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Power-of-two FFTs

Module by: Douglas L. Jones. E-mail the author

Summary: FFTs of length equal to a power of two are by far the most commonly used. Radix-2 decimation-in-time and decimation-in-frequency algorithms are the simplest power-of-two algorithms. Radix-4 and higher-radix algorithms require somewhat fewer complex multiplications but the same number of complex additions. The split-radix algorithm requires fewer complex multiplies than other power-of-two algorithms.

FFTs of length N=2M N 2 M equal to a power of two are, by far, the most commonly used. These algorithms are very efficient, relatively simple, and a single program can compute power-of-two FFTs of different lengths. As with most FFT algorithms, they gain their efficiency by computing all DFT points simultaneously through extensive reuse of intermediate computations; they are thus efficient when many DFT frequency samples are needed. The simplest power-of-two FFTs are the decimation-in-time radix-2 FFT and the decimation-in-frequency radix-2 FFT; they reduce the length- N=2M N 2 M DFT to a series of length-2 DFT computations with twiddle-factor complex multiplications between them. The radix-4 FFT algorithm similarly reduces a length- N=4M N 4 M DFT to a series of length-4 DFT computations with twiddle-factor multiplies in between. Radix-4 FFTs require only 75% as many complex multiplications as the radix-2 algorithms, although the number of complex additions remains the same. Radix-8 and higher-radix FFT algorithms can be derived using multi-dimensional index maps to reduce the computational complexity a bit more. However, the split-radix algorithm and its recent extensions combine the best elements of the radix-2 and radix-4 algorithms to obtain lower complexity than either or than any higher radix, requiring only two-thirds as many complex multiplies as the radix-2 algorithms. All of these algorithms obtain huge savings over direct computation of the DFT, reducing the complexity from ON2 O N 2 to ONlogN O N N .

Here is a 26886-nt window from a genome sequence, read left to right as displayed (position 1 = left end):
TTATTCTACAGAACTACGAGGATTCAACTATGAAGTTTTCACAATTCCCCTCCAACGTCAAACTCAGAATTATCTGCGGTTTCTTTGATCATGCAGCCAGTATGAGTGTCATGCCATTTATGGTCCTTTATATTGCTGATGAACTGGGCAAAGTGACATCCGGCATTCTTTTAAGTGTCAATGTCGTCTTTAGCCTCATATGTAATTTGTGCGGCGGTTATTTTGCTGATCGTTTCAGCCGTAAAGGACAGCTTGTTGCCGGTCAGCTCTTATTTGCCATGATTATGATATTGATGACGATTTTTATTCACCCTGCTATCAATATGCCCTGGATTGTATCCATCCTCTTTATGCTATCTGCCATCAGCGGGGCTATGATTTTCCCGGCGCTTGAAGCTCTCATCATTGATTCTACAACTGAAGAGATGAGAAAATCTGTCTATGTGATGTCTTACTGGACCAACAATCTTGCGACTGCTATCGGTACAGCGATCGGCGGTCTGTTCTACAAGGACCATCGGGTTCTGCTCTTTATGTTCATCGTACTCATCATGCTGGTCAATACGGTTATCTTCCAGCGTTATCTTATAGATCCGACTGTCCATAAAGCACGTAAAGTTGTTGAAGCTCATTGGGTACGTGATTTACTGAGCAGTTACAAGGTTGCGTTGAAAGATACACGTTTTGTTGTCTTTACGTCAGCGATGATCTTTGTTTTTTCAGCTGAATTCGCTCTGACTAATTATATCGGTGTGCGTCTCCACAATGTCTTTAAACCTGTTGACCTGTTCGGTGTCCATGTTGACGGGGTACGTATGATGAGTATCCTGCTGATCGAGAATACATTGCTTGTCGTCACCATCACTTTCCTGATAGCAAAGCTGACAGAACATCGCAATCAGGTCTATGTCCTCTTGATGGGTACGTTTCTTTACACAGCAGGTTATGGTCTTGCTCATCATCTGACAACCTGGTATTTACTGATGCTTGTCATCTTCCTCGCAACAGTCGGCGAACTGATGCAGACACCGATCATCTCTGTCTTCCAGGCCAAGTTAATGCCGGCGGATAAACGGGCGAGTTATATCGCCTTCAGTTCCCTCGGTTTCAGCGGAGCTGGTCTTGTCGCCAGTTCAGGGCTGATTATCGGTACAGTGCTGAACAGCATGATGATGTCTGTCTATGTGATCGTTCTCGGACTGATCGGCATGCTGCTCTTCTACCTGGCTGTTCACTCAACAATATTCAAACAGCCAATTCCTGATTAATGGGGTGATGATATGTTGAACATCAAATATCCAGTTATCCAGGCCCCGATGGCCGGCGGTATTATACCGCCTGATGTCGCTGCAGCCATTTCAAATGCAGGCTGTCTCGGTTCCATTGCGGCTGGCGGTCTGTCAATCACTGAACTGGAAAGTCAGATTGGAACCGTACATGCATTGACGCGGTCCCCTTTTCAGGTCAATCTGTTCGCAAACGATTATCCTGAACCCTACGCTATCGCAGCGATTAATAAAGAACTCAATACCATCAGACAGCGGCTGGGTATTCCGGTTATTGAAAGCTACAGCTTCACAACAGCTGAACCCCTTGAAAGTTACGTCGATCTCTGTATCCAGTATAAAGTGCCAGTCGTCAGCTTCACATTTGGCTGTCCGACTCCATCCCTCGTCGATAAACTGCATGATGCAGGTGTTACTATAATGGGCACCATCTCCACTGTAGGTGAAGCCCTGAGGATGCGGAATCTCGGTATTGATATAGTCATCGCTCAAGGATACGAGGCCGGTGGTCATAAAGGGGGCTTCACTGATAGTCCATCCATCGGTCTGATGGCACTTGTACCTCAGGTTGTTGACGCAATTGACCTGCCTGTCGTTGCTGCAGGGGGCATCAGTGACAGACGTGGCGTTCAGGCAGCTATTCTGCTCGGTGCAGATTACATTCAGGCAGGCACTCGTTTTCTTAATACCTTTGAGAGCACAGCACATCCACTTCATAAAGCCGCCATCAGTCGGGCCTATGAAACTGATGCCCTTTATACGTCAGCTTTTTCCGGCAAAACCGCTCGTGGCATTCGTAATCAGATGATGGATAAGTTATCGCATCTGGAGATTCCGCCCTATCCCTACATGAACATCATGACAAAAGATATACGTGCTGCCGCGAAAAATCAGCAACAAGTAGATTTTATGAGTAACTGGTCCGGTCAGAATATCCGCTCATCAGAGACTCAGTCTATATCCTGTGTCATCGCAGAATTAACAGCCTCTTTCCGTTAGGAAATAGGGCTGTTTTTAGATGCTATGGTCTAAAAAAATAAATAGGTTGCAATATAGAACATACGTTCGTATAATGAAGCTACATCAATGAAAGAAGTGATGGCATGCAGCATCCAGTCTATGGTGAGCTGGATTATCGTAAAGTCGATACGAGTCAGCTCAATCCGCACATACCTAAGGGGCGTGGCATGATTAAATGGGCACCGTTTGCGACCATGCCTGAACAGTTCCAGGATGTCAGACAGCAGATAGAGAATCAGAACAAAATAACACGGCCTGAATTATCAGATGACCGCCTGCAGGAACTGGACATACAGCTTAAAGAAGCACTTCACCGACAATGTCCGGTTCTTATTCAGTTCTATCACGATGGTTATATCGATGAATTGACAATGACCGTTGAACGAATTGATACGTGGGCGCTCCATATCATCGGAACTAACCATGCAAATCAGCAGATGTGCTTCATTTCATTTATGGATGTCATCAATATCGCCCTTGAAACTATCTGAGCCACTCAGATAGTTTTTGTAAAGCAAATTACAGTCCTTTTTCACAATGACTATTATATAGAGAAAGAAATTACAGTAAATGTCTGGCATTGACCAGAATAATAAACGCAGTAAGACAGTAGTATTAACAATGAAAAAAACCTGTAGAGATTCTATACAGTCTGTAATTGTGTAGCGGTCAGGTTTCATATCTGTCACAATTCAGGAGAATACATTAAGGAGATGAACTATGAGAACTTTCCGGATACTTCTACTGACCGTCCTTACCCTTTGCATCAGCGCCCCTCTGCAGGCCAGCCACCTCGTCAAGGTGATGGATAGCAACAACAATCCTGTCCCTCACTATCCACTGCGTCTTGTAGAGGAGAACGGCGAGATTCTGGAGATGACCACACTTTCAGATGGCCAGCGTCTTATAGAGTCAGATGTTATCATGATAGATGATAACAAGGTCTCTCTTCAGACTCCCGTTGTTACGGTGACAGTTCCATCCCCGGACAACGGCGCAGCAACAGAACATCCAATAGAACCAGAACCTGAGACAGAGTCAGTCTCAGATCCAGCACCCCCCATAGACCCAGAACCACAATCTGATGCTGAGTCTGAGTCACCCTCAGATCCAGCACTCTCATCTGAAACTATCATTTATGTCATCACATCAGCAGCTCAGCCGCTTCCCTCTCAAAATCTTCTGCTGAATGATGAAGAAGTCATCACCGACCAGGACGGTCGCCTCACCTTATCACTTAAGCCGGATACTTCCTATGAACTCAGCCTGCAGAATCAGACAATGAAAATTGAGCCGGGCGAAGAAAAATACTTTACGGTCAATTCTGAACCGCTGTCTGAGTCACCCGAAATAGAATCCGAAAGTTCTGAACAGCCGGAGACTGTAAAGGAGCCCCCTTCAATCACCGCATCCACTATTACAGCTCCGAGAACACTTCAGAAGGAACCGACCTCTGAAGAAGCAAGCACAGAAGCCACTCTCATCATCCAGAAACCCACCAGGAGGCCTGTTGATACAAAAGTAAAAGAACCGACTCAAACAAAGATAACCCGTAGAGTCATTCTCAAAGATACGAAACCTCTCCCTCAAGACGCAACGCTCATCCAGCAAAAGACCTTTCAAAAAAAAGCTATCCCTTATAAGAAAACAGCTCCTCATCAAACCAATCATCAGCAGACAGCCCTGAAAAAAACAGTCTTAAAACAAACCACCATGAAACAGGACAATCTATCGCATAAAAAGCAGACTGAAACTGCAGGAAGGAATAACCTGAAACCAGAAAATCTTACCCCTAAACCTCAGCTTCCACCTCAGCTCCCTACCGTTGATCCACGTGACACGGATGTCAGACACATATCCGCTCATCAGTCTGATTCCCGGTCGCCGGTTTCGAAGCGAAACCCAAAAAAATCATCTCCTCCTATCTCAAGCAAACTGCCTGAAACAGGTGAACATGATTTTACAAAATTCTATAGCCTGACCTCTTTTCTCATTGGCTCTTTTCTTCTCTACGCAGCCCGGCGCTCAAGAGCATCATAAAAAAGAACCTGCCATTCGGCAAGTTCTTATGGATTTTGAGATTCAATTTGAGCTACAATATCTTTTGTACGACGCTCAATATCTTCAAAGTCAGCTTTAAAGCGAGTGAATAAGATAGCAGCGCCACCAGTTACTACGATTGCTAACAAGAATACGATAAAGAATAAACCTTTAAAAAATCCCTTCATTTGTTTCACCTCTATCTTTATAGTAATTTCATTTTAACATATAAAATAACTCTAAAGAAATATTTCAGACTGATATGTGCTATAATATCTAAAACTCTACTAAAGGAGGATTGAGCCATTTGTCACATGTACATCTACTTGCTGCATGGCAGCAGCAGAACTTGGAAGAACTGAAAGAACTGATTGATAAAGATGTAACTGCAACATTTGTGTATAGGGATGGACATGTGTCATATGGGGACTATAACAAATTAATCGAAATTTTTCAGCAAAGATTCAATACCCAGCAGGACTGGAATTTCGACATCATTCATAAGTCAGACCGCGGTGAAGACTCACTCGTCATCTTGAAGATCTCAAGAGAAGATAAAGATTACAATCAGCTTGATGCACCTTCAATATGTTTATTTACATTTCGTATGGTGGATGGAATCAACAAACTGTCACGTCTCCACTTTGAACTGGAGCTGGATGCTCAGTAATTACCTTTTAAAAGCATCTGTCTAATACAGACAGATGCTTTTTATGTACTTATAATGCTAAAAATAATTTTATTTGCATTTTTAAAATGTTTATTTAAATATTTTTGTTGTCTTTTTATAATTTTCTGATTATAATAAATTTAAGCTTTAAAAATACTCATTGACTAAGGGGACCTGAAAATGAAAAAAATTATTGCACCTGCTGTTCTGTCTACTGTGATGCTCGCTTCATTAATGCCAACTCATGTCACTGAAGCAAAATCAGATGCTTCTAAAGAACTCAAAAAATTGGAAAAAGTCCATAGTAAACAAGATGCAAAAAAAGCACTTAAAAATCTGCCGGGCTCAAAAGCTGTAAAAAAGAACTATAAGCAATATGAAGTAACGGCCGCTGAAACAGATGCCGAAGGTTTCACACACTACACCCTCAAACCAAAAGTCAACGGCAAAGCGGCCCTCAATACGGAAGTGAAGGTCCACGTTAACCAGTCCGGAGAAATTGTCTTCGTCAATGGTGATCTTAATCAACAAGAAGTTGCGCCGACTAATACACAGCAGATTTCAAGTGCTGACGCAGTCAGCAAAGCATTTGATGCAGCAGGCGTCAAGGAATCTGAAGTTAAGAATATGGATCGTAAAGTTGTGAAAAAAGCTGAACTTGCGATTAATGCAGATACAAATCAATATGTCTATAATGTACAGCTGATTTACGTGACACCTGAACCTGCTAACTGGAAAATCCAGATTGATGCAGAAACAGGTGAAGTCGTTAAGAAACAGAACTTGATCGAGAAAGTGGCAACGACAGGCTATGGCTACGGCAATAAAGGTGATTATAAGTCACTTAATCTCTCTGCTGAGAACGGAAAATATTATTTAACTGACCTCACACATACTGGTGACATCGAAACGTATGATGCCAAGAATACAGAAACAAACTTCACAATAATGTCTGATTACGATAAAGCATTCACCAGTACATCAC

The efficiency of an FFT implementation depends on more than just the number of computations. Efficient FFT programming tricks can make up to a several-fold difference in the run-time of FFT programs. Alternate FFT structures can lead to a more convenient data flow for certain hardware. As discussed in choosing the best FFT algorithm, certain hardware is designed for, and thus most efficient for, FFTs of specific lengths or radices.

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Definition of a lens

Lenses

A lens is a custom view of the content in the repository. You can think of it as a fancy kind of list that will let you see content through the eyes of organizations and people you trust.

What is in a lens?

Lens makers point to materials (modules and collections), creating a guide that includes their own comments and descriptive tags about the content.

Who can create a lens?

Any individual member, a community, or a respected organization.

What are tags?

Tags are descriptors added by lens makers to help label content, attaching a vocabulary that is meaningful in the context of the lens.

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